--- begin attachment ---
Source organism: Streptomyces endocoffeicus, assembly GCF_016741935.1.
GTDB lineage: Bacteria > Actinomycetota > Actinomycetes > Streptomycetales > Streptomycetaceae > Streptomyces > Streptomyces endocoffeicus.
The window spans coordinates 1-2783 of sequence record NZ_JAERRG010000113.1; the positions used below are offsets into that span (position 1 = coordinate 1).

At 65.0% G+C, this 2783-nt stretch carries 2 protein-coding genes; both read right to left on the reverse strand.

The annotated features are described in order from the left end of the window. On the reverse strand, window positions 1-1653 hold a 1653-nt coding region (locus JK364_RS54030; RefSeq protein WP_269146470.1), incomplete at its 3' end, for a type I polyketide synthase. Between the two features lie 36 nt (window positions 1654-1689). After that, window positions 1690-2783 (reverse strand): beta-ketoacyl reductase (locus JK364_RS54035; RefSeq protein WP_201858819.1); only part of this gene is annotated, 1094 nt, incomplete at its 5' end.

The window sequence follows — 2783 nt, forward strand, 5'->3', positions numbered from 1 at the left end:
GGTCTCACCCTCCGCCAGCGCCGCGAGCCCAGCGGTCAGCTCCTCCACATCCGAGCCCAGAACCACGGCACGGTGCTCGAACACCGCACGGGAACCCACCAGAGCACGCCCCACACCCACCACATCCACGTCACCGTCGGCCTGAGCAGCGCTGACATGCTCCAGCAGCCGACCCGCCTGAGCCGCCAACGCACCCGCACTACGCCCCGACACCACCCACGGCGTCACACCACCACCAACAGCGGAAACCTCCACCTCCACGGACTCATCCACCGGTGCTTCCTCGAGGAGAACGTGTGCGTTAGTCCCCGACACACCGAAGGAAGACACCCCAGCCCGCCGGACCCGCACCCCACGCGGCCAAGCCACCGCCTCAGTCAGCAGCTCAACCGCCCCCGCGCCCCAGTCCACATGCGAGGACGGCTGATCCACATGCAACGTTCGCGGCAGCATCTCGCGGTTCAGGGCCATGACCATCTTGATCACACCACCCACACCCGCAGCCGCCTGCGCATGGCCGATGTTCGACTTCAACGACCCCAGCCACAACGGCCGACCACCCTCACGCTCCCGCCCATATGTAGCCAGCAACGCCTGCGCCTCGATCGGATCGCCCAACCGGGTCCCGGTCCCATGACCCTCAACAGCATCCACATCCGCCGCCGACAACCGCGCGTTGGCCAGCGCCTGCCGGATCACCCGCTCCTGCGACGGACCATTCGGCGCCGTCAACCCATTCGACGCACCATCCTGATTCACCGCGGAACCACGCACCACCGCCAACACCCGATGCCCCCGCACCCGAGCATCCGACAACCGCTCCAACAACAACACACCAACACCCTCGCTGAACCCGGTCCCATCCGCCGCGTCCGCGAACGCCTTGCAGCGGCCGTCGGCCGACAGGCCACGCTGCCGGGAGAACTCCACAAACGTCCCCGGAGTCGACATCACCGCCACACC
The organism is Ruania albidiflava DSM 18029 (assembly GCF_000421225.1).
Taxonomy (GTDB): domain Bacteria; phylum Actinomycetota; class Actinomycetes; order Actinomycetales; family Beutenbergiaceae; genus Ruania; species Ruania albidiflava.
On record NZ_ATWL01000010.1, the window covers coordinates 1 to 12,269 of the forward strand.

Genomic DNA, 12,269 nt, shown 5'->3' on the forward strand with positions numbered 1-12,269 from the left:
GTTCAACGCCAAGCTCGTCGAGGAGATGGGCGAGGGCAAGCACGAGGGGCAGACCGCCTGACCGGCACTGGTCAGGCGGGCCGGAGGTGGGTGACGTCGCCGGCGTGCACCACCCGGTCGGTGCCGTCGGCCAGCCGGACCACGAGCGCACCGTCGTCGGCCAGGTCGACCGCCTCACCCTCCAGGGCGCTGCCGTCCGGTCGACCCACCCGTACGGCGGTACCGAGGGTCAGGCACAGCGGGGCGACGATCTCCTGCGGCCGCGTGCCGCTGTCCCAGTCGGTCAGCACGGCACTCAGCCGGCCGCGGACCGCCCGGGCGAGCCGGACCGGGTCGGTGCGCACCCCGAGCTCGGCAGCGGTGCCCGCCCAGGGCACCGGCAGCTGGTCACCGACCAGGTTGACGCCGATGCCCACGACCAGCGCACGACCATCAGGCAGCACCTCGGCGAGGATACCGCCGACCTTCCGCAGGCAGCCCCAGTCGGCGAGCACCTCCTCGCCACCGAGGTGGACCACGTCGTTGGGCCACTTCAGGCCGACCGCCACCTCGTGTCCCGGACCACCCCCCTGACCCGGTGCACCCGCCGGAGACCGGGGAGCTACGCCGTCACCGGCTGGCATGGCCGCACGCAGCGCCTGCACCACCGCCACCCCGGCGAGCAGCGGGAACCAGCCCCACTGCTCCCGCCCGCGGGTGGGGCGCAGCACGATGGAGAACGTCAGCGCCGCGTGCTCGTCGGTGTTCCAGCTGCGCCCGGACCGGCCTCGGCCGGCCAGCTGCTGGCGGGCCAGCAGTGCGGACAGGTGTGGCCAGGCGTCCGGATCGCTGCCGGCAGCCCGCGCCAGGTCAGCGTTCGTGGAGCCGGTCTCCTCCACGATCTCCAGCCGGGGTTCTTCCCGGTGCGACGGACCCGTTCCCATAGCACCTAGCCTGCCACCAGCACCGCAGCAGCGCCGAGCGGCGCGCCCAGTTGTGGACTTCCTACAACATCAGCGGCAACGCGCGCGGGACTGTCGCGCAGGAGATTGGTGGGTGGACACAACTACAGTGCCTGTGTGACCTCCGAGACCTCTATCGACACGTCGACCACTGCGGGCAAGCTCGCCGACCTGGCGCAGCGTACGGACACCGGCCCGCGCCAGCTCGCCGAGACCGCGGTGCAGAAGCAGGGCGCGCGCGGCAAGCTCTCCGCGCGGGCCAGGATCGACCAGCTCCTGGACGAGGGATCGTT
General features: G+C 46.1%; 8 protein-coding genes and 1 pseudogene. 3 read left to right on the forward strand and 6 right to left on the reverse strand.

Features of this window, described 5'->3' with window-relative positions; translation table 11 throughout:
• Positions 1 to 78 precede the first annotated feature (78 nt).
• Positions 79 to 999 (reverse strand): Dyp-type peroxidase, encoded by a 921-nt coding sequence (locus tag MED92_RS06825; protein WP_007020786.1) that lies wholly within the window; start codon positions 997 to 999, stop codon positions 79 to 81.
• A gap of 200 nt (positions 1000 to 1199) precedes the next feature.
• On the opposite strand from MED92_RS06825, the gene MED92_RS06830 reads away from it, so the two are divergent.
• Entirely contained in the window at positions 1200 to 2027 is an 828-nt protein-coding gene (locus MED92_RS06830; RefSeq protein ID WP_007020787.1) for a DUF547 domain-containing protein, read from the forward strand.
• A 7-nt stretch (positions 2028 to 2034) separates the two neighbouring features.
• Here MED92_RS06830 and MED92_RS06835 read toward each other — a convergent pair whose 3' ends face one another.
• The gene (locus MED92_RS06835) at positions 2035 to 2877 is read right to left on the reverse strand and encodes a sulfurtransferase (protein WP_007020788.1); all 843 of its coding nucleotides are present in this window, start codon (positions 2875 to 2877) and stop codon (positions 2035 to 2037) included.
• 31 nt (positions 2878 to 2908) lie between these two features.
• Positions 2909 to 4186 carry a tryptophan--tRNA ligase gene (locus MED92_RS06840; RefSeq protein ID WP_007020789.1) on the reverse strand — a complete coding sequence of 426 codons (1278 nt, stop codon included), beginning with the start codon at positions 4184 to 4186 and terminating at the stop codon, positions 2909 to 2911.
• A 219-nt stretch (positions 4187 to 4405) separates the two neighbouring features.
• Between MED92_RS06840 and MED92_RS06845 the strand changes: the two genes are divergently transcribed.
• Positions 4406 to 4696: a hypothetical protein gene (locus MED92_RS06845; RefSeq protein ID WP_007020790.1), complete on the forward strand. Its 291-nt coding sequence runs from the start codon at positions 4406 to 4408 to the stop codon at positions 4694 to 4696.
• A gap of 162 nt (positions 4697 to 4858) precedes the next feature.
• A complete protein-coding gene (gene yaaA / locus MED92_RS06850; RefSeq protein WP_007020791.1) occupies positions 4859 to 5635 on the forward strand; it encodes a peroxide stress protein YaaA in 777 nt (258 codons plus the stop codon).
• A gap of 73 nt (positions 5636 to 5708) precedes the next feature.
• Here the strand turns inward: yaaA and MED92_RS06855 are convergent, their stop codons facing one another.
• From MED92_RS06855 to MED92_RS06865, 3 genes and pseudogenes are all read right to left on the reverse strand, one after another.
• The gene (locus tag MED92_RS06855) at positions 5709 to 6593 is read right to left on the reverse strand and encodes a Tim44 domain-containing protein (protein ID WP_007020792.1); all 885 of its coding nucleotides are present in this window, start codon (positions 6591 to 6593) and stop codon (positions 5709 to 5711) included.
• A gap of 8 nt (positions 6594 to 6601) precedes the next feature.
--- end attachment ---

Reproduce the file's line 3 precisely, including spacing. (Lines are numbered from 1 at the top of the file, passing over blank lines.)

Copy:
The window spans coordinates 1-2783 of sequence record NZ_JAERRG010000113.1; the positions used below are offsets into that span (position 1 = coordinate 1).